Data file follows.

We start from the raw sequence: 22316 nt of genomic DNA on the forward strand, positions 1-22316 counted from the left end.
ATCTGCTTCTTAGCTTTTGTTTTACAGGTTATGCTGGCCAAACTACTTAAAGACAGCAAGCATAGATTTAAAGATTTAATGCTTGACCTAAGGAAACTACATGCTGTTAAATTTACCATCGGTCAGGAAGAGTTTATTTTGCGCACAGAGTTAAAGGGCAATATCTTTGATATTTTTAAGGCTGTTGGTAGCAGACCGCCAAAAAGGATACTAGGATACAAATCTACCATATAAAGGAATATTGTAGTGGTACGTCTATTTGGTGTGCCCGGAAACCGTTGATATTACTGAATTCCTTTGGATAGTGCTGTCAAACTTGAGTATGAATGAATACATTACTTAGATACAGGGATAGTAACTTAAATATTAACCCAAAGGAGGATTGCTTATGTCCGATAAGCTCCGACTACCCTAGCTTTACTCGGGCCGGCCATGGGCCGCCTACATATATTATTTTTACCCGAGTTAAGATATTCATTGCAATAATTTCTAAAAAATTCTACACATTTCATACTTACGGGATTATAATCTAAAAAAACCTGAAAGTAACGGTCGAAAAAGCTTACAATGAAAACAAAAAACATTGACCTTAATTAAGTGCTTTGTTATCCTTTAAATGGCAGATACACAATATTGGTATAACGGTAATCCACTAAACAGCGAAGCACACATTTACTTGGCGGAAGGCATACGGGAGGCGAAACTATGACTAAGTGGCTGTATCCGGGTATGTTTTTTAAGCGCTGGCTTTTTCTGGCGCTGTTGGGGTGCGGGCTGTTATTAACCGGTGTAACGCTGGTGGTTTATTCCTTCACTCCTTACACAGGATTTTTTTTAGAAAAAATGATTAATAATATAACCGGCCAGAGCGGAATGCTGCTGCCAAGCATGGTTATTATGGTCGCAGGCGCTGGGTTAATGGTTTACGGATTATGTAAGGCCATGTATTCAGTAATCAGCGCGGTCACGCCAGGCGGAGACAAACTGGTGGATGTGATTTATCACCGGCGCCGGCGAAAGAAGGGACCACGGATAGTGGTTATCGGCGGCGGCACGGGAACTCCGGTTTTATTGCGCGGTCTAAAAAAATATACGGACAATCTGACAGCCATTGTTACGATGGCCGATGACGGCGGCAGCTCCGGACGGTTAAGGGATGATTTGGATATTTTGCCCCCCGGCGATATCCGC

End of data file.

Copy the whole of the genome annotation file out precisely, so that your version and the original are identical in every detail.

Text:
We start from the raw sequence: 22316 nt of genomic DNA on the forward strand, positions 1-22316 counted from the left end.
ATCTGCTTCTTAGCTTTTGTTTTACAGGTTATGCTGGCCAAACTACTTAAAGACAGCAAGCATAGATTTAAAGATTTAATGCTTGACCTAAGGAAACTACATGCTGTTAAATTTACCATCGGTCAGGAAGAGTTTATTTTGCGCACAGAGTTAAAGGGCAATATCTTTGATATTTTTAAGGCTGTTGGTAGCAGACCGCCAAAAAGGATACTAGGATACAAATCTACCATATAAAGGAATATTGTAGTGGTACGTCTATTTGGTGTGCCCGGAAACCGTTGATATTACTGAATTCCTTTGGATAGTGCTGTCAAACTTGAGTATGAATGAATACATTACTTAGATACAGGGATAGTAACTTAAATATTAACCCAAAGGAGGATTGCTTATGTCCGATAAGCTCCGACTACCCTAGCTTTACTCGGGCCGGCCATGGGCCGCCTACATATATTATTTTTACCCGAGTTAAGATATTCATTGCAATAATTTCTAAAAAATTCTACACATTTCATACTTACGGGATTATAATCTAAAAAAACCTGAAAGTAACGGTCGAAAAAGCTTACAATGAAAACAAAAAACATTGACCTTAATTAAGTGCTTTGTTATCCTTTAAATGGCAGATACACAATATTGGTATAACGGTAATCCACTAAACAGCGAAGCACACATTTACTTGGCGGAAGGCATACGGGAGGCGAAACTATGACTAAGTGGCTGTATCCGGGTATGTTTTTTAAGCGCTGGCTTTTTCTGGCGCTGTTGGGGTGCGGGCTGTTATTAACCGGTGTAACGCTGGTGGTTTATTCCTTCACTCCTTACACAGGATTTTTTTTAGAAAAAATGATTAATAATATAACCGGCCAGAGCGGAATGCTGCTGCCAAGCATGGTTATTATGGTCGCAGGCGCTGGGTTAATGGTTTACGGATTATGTAAGGCCATGTATTCAGTAATCAGCGCGGTCACGCCAGGCGGAGACAAACTGGTGGATGTGATTTATCACCGGCGCCGGCGAAAGAAGGGACCACGGATAGTGGTTATCGGCGGCGGCACGGGAACTCCGGTTTTATTGCGCGGTCTAAAAAAATATACGGACAATCTGACAGCCATTGTTACGATGGCCGATGACGGCGGCAGCTCCGGACGGTTAAGGGATGATTTGGATATTTTGCCCCCCGGCGATATCCGC